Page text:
Monday, September 26, 2016

Response to the American Academy of Pediatrics statement on codeine: let's consider CYP2D6

The American Academy of Pediatrics (AAP) issued a statement last Tuesday that codeine should not be used in children. As discussed in the article, pharmacogenetic variation can affect response to codeine, which is metabolized into its active form by the hepatic enzyme CYP2D6. Thus poor metabolizers are unlikely to benefit from codeine, and ultrarapid metabolizers can experience high concentrations of morphine that may result in respiratory depression or sleep apnea even at normal codeine doses.

While we agree that the variability in patient response to codeine is important to consider, we feel that the AAP did not give enough credit to the power of CYP2D6 genotyping prior to treatment. The article devotes only two sentences to the possibility of pre-emptive genotyping, saying “although CYP2D6 genotyping that could identify patients at higher risk is available (although currently expensive), patients with normal metabolism are also at theoretical risk of high morphine levels. Therefore, further investigation is required to determine the value of such testing, which will depend on the population in whom it is applied.”

It is unclear what is intended by the claim that “patients with normal metabolism are also at theoretical risk of high morphine levels”, as no citation is provided. Patients who are CYP2D6 normal metabolizers are expected to have normal morphine formation. Furthermore, codeine is still an appropriate and effective drug choice in the majority of cases, regardless of the population. As the AAP statement points out, ~29% of African/Ethiopian, ~21% of Saudi Arabian and other Middle Eastern, and ~3.4 - 6.5% of African-American and Caucasian patients are expected to be ultrarapid metabolizers, with even lower frequencies of poor metabolizers, meaning that the majority of patients will receive the intended benefit from codeine treatment, contrary to what one doctor was quoted as saying in at least two media outlets (another article here).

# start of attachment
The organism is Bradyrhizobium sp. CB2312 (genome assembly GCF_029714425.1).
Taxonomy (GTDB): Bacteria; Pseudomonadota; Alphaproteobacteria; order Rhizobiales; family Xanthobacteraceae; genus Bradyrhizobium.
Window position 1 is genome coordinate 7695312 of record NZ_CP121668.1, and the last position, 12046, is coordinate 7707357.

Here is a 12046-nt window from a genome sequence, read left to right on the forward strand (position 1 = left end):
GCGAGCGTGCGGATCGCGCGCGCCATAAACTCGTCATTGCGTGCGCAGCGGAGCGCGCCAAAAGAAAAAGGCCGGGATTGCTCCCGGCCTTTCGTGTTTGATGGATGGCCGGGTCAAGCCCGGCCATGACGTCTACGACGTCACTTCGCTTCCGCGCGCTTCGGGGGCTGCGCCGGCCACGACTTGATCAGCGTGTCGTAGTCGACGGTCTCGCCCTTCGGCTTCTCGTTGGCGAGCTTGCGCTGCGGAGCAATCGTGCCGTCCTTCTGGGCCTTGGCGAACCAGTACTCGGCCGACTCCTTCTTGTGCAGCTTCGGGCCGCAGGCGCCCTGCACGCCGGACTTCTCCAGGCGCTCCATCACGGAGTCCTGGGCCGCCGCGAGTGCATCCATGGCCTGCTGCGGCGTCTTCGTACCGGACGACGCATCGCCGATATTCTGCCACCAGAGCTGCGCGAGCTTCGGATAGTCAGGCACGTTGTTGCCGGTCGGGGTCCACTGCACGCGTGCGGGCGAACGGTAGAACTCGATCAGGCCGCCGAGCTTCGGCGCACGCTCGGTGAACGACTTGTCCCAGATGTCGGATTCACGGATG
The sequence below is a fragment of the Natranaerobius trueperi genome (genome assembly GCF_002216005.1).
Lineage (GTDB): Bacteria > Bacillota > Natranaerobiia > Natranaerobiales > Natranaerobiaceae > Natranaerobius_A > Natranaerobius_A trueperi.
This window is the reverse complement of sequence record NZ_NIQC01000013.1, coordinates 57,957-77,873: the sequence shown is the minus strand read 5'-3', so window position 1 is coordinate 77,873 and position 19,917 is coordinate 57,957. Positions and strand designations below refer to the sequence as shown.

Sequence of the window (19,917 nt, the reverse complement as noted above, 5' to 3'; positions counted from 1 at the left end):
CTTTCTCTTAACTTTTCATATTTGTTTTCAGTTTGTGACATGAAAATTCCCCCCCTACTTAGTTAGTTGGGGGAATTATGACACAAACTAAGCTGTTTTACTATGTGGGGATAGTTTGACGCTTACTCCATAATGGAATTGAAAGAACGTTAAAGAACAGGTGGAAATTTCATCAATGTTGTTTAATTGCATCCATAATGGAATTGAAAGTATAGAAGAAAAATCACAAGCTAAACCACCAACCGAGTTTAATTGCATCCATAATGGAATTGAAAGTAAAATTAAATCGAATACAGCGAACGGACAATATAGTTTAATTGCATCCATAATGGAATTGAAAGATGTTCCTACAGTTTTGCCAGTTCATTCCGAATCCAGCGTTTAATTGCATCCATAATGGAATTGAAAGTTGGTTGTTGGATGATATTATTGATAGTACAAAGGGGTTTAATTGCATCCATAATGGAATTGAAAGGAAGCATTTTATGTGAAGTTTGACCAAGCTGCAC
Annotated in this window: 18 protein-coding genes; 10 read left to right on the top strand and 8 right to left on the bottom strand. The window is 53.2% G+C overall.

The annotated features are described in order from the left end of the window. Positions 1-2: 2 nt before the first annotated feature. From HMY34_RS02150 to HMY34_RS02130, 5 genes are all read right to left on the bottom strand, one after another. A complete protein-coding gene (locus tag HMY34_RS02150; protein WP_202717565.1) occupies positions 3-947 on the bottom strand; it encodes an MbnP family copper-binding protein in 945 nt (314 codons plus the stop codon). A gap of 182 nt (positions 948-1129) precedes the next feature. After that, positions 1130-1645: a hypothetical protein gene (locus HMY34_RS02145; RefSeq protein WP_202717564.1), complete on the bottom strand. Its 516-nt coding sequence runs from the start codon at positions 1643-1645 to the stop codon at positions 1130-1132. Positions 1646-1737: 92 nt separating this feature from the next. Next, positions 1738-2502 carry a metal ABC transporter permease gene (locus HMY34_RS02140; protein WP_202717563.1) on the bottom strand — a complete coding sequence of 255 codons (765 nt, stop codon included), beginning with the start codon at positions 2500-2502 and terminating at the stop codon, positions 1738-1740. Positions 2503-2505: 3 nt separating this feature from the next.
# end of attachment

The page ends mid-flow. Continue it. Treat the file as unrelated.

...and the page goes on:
While pharmacogenetics is still in the early stages of clinical adoption, it can be an effective tool for improving patient therapy, particularly when drug alternatives are not simple. In the case of codeine, the official AAP statement urges caution in using alternative analgesics, including oxycodone, hydrocodone, and tramadol, because they also are metabolized to some degree by CYP2D6 (though more than one public media article presented comments by one of the statement authors suggesting that hydrocodone or tramadol be used instead of codeine, without any caveats). Instead, AAP suggests NSAIDs for mild to moderate pain, and an IV drip for greater pain, though these therapies also require clinician education to avoid postoperative bleeding. If further education is required to deliver care, why does this curriculum not consider CYP2D6 pharmacogenetic information, which could make the effects of codeine more predictable and restore its value as an analgesic? As for an alternative to the antitussive properties of codeine, CBS and CBS local New York suggested that popsicles or honey be used.

We are concerned about the misinformation and creative interpretations related to the AAP statement that have been communicated in public media. Chicago Tonight reported that “children are among those considered to be ‘ultra-rapid metabolizers’ of codeine”, which implies to readers that all children are CYP2D6 ultra-rapid metabolizers; they are not. Similarly, a Huffington Post article stated that “children are specifically less capable of metabolizing codeine than adults because the enzyme changes as the body matures into adulthood.” While functional CYP2D6 activity is not appreciably expressed in fetal liver, it increases rapidly after birth, and CYP2D6 genotype is expected to be equally reliable for inferring phenotype in children as it is in adults.